In the ambulance during the drive back to the Baker County jail Musgrove (an emergency medical technician) told deputy Sheffield that the physician had advised against moving defendant Brown from the Baker County jail. The physician testified that he had not given any advice to that effect and the superior court made a factual determination that Musgrove's statements as to the instructions given by the physician were fabricated.
The deputy related these fabricated instructions of the physician to the respondent. It is partially upon this fabricated medical advice against moving Brown that the respondent relies to excuse his failure to transport Brown to the Decatur County jail.
Additionally, respondent relies upon a telephone conversation with an assistant district attorney regarding the physician's purported advice. Respondent testified that the assistant district attorney indicated he would relay the physician's advice to the superior court and inform respondent if a delay in the transfer of defendant Brown was not acceptable. The assistant district attorney denied that such an understanding was reached but acknowledged discussing the matter with respondent, that he did "attempt to interpret the Court's order" and told respondent it would be all right to delay the transfer.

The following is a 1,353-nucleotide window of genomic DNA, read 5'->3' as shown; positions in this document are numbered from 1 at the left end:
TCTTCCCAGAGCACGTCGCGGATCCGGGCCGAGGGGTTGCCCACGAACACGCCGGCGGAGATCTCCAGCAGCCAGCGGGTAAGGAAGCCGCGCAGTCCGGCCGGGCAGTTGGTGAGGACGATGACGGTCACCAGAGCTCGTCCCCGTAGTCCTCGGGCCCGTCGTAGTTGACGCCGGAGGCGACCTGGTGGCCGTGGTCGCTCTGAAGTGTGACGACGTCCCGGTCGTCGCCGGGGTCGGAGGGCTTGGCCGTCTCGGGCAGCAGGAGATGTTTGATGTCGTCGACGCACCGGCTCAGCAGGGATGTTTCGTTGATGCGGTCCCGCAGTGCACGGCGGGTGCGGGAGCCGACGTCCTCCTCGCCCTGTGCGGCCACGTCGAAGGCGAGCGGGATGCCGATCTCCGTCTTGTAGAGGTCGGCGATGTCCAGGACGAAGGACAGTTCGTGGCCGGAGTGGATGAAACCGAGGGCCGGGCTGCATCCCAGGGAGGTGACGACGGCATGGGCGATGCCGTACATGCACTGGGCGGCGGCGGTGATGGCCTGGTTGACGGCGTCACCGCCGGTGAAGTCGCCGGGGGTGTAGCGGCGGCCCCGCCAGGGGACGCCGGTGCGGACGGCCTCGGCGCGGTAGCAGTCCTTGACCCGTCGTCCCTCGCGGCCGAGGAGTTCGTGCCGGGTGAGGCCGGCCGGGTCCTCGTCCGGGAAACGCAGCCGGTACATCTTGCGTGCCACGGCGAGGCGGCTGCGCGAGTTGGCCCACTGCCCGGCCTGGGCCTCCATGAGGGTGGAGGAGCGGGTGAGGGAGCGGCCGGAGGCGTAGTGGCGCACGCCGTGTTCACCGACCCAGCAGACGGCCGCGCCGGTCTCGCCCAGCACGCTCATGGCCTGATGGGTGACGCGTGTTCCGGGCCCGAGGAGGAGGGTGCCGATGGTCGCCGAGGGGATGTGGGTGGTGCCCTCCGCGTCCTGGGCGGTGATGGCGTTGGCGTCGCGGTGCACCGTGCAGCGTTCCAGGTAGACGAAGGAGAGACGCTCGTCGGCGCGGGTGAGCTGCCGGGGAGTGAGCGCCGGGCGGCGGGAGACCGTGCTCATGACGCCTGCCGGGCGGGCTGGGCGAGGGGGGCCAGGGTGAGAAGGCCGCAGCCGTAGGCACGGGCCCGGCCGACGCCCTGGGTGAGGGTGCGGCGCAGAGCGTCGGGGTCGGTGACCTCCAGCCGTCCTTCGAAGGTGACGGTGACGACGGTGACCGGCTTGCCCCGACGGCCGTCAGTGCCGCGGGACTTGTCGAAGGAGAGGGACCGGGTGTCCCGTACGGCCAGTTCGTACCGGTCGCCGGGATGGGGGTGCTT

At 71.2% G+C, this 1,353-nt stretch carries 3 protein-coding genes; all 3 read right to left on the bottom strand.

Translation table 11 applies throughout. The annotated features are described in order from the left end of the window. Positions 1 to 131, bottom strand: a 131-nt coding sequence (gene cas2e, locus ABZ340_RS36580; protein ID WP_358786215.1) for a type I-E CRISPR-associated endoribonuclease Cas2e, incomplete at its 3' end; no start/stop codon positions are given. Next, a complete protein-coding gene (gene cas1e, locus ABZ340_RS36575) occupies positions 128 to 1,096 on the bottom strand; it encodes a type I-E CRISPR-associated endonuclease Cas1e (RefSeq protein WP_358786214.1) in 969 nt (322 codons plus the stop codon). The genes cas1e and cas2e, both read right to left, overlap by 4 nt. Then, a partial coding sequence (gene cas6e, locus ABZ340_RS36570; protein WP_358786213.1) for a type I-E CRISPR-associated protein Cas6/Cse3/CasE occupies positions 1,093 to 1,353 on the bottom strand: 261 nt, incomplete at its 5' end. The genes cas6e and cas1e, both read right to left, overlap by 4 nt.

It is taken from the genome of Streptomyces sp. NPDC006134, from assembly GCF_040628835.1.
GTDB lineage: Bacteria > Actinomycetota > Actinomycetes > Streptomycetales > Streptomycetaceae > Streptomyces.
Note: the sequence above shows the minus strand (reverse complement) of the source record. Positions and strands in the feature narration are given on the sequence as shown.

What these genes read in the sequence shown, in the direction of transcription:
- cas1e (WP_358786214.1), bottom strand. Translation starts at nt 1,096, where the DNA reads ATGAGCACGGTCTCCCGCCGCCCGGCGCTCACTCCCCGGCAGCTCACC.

Over four days passed between the time of the return of Brown from the hospital to the Baker County jail and his escape. There appears to have been ample time and opportunity (there was evidence as to the availability of the superior court during the time involved) for the respondent to communicate with the superior court regarding the purported instructions from the physician not to transport Brown. The absence of any such action by the respondent might be explained by his account of his telephone conversation with the assistant district attorney. However, the testimony of the assistant district attorney which the superior court was authorized to accept as the truth, related that there was no agreement as testified to by the respondent, imposing upon the assistant district attorney a commitment to communicate with the superior court on behalf of the respondent as to this matter. The respondent is presumed to have knowledge that neither the physician nor the assistant district attorney possessed the authority to overrule the superior court's directive and was confronted with a logical inconsistency between the physician's purported instructions and the fact that the physician permitted Brown to be transported back to Baker County with its meager medical facilities. Furthermore, the respondent was aware of the superior court's knowledge of Brown's previous medical complaints at the time of the directive for Brown's transfer.